Australia Day weekend photoshoot

This behind the camera picture  was taken whilst  I was on  an early morning photoshoot along the Heysen Trail,  with my Linhof Technika 5x4 during the Australia Day weekend. The Heysen Trail photoshoot  was combined with a poodle walk.

I have avoided the beaches this weekend due to  the families  having summer fun on, and taking over,   the beaches The summer fun  also includes  playing on the rocks around Petrel Cove or climbing  Rosetta Head in thongs.  As expected there were more casualties  at Petrel Cove. It is obvious that people do not read the warning signs by the steps  to the beach or on the rocks; or if they do read them, then they ignore them.    

On the morning of the photoshoot the light was dull and flat.   I would have preferred  the soft, early morning light, which was there  when I had previously  scoped the  site,  but it was not to be.  I waited for a while to see what was happening with the cloud cover,   but I realised that  there was little point in hanging around waiting for better light to eventuate. The  cloud cover was  far too heavy.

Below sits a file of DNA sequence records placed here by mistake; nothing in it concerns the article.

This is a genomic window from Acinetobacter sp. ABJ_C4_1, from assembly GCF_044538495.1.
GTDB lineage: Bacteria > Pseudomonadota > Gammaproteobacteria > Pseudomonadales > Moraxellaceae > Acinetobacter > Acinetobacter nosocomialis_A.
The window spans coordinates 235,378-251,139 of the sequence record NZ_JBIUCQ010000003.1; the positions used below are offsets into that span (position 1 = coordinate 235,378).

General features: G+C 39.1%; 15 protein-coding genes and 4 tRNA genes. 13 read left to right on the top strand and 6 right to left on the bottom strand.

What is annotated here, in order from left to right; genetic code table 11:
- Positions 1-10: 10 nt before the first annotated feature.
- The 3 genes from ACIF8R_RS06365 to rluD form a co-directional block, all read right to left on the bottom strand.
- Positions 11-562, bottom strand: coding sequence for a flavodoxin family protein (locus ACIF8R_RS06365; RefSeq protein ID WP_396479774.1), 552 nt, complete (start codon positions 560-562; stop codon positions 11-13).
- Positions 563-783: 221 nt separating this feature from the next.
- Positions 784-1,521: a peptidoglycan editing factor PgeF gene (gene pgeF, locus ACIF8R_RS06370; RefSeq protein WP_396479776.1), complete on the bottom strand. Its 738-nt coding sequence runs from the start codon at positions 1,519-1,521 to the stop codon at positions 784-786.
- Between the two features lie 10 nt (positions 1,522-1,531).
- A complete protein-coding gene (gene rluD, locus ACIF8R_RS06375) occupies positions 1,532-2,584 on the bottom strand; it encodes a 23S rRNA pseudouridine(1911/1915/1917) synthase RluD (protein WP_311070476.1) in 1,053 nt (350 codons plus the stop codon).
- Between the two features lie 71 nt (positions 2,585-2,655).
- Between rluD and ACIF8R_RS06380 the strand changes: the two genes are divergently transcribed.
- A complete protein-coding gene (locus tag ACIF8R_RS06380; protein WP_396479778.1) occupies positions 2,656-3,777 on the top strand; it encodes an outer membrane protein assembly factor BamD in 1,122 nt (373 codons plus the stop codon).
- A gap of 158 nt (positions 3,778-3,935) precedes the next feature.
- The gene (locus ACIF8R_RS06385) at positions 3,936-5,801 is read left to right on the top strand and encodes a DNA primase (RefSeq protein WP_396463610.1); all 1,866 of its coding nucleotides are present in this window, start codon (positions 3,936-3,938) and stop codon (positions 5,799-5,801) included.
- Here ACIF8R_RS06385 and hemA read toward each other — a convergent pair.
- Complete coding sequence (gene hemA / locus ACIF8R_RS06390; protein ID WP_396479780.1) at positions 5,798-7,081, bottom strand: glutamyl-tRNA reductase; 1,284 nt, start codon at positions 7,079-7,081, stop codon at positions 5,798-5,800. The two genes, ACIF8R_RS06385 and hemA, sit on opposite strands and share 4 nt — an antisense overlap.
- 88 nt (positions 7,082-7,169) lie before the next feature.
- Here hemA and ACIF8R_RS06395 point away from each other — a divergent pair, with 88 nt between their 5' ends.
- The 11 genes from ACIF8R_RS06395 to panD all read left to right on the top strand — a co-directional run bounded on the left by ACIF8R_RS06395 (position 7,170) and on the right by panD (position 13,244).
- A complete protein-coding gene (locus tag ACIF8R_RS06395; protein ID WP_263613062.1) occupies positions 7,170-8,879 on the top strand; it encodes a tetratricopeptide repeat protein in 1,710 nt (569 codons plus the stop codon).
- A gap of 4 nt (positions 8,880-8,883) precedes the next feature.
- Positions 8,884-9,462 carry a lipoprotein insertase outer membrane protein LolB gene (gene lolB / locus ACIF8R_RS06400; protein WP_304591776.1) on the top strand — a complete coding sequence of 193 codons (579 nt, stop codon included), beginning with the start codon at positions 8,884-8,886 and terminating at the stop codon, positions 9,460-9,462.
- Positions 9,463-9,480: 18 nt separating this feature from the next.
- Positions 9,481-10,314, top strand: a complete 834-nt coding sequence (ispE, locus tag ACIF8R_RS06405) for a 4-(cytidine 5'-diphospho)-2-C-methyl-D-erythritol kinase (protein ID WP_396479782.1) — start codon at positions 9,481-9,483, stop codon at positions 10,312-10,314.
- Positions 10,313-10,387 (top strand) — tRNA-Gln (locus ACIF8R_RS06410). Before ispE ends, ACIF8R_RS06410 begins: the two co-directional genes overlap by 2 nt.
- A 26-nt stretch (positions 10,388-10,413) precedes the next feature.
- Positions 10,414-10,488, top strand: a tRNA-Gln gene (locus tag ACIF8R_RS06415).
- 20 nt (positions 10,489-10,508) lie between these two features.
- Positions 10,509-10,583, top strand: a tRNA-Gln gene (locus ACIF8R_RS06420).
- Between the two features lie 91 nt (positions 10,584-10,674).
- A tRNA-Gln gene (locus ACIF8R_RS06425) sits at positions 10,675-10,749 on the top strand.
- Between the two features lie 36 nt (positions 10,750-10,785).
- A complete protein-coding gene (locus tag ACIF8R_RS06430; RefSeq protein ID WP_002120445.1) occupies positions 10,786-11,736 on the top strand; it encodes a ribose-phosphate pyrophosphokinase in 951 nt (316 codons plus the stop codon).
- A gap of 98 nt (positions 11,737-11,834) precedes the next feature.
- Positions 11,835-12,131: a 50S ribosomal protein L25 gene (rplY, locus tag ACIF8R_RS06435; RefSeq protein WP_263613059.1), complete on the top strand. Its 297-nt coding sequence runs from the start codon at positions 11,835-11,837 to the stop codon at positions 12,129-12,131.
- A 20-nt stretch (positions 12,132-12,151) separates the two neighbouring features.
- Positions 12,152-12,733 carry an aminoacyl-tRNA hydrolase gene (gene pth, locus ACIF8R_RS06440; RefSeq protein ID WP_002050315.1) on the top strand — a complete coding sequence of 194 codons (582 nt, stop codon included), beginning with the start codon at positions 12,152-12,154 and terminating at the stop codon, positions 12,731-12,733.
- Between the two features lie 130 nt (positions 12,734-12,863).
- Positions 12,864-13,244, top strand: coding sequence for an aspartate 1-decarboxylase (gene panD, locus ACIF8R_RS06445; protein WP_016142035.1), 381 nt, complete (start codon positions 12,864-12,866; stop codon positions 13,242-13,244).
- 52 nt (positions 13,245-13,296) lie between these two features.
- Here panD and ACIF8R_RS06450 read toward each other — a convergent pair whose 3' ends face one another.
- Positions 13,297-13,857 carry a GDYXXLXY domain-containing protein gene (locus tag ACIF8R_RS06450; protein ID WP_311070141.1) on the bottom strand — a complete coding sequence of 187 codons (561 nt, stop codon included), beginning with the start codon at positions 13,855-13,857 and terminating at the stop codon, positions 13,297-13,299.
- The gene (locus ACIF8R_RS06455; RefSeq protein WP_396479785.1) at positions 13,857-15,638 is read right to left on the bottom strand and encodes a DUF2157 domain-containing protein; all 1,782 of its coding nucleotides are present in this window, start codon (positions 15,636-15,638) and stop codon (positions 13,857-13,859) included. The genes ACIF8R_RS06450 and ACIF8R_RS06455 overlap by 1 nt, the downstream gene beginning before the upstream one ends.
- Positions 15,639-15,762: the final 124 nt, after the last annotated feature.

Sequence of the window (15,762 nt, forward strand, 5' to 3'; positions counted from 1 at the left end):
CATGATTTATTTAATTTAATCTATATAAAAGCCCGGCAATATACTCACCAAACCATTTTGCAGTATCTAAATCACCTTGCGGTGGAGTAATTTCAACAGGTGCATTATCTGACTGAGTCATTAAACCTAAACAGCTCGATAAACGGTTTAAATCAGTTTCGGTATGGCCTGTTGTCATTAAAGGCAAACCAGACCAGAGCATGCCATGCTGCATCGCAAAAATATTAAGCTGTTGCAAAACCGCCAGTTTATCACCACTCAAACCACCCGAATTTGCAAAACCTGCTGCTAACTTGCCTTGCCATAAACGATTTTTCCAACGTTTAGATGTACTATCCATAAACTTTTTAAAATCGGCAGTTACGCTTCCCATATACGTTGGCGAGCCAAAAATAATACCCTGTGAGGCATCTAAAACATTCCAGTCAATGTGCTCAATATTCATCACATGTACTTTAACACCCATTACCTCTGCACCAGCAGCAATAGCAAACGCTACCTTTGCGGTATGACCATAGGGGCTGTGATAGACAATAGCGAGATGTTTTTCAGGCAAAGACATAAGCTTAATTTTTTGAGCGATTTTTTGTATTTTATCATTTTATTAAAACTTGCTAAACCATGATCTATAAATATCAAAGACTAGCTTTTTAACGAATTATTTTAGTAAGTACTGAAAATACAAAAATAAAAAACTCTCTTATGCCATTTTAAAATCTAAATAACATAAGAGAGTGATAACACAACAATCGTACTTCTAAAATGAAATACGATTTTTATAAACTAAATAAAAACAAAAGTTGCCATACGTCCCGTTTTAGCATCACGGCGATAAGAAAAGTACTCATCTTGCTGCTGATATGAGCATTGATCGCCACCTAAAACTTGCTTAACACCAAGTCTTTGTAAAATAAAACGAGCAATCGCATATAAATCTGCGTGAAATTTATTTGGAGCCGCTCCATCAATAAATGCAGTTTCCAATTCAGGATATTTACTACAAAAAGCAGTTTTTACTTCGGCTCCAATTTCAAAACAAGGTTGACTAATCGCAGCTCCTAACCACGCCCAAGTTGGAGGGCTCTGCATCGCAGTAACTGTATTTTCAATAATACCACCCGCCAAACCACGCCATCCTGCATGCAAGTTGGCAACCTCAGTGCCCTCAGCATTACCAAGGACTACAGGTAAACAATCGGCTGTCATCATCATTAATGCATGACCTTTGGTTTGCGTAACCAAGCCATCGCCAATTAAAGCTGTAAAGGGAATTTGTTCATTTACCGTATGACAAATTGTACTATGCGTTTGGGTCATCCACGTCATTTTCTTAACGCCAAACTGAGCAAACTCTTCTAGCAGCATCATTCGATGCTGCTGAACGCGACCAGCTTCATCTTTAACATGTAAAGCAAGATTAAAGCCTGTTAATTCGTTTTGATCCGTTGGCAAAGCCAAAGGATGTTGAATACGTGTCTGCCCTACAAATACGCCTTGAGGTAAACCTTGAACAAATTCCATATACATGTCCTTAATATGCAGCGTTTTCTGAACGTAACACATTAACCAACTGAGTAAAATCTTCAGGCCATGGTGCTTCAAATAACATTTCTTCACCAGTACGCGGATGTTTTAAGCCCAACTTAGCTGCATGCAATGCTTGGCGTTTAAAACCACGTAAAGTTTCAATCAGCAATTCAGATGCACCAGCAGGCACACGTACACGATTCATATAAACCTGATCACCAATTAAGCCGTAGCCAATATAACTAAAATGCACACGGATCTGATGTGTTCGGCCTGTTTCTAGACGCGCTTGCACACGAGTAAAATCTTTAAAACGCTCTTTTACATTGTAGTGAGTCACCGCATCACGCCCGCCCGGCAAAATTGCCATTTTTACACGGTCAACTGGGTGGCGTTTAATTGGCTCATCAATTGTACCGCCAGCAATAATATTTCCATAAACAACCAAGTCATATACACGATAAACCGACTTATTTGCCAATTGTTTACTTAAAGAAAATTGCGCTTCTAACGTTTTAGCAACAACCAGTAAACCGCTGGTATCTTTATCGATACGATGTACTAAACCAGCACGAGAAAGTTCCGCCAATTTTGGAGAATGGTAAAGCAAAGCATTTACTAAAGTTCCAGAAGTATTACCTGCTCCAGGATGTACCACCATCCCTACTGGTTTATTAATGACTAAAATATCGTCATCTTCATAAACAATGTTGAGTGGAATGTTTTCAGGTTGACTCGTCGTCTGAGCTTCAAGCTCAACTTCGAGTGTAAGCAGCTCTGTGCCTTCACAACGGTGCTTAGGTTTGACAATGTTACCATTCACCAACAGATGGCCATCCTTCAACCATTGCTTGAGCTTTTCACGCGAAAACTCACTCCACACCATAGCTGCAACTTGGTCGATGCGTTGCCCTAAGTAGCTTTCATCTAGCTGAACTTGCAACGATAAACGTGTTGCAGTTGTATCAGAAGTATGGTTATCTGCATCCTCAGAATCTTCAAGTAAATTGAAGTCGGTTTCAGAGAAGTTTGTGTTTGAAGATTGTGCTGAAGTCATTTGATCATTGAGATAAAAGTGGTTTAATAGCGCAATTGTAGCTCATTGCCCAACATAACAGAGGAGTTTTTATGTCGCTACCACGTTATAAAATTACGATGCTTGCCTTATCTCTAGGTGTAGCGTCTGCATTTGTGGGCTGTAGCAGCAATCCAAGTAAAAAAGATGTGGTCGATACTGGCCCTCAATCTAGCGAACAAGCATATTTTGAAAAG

landscape and history #1

Whilst on the recent early morning poodle walks I started work on the second part of the Fleurieuscapes project.  

The history  of the region after the dispossession of the  Ramindjeri people (who lived at Encounter Bay and around Cape Jervis)  is one of clearing the land  for cattle and sheep farming.  This clearing  of the bush represented development and progress for the white settlers. 

I  wanted to show  this history  of the landscape photographically.  After a lot of scooping with the digital camera (Sony NEX-7) I decided to photograph a stark tree in front of a cleared field along Baum Rd in Waitpinga.  This is the photoshoot with the 5x4 Linhof (Technika IV) from early this morning before the hot, dry north-westerly wind started in force and the temperature became unpleasantly hot. 

I did two interpretations.  The first  one took advantage of the  flat light whilst  it was still overcast,  and the second one was  made when the light cloud cover had started  txobreak up and there was some early morning sunlight on the subject.  I couldn't make up my mind which interpretation would work  best. I won't know until the sheet film has been  developed, scanned, and uploaded into Lightroom. 

Fleurieuscapes: the exhibition

The  Fleurieuscapes exhibition at Magpie Springs in South Australia's Fleurieu Peninsula has been hung,  and everything is ready for the 2pm opening on Sunday afternoon, the 17th of January.  The theme is people, space and place and this is the first part of the project. Rage second part is more historical in  orientation and the palette is darker.